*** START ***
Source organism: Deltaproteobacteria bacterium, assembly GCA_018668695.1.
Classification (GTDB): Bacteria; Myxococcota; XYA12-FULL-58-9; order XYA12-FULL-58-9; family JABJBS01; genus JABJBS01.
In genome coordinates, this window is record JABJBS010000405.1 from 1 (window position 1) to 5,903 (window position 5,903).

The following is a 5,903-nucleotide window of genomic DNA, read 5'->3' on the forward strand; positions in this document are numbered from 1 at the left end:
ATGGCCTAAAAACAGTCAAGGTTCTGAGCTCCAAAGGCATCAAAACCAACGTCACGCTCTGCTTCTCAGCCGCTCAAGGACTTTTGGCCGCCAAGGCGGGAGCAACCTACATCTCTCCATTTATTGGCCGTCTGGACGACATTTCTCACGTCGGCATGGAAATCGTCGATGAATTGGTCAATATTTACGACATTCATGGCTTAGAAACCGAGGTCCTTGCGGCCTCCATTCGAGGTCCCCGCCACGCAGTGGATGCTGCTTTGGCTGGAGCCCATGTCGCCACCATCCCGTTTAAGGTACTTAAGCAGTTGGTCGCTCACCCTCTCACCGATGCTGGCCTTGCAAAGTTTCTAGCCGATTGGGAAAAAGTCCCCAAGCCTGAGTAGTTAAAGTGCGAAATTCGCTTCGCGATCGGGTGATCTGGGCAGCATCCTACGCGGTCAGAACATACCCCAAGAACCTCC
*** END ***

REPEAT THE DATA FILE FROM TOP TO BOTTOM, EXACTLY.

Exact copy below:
Source organism: Deltaproteobacteria bacterium, assembly GCA_018668695.1.
Classification (GTDB): Bacteria; Myxococcota; XYA12-FULL-58-9; order XYA12-FULL-58-9; family JABJBS01; genus JABJBS01.
In genome coordinates, this window is record JABJBS010000405.1 from 1 (window position 1) to 5,903 (window position 5,903).

The following is a 5,903-nucleotide window of genomic DNA, read 5'->3' on the forward strand; positions in this document are numbered from 1 at the left end:
ATGGCCTAAAAACAGTCAAGGTTCTGAGCTCCAAAGGCATCAAAACCAACGTCACGCTCTGCTTCTCAGCCGCTCAAGGACTTTTGGCCGCCAAGGCGGGAGCAACCTACATCTCTCCATTTATTGGCCGTCTGGACGACATTTCTCACGTCGGCATGGAAATCGTCGATGAATTGGTCAATATTTACGACATTCATGGCTTAGAAACCGAGGTCCTTGCGGCCTCCATTCGAGGTCCCCGCCACGCAGTGGATGCTGCTTTGGCTGGAGCCCATGTCGCCACCATCCCGTTTAAGGTACTTAAGCAGTTGGTCGCTCACCCTCTCACCGATGCTGGCCTTGCAAAGTTTCTAGCCGATTGGGAAAAAGTCCCCAAGCCTGAGTAGTTAAAGTGCGAAATTCGCTTCGCGATCGGGTGATCTGGGCAGCATCCTACGCGGTCAGAACATACCCCAAGAACCTCC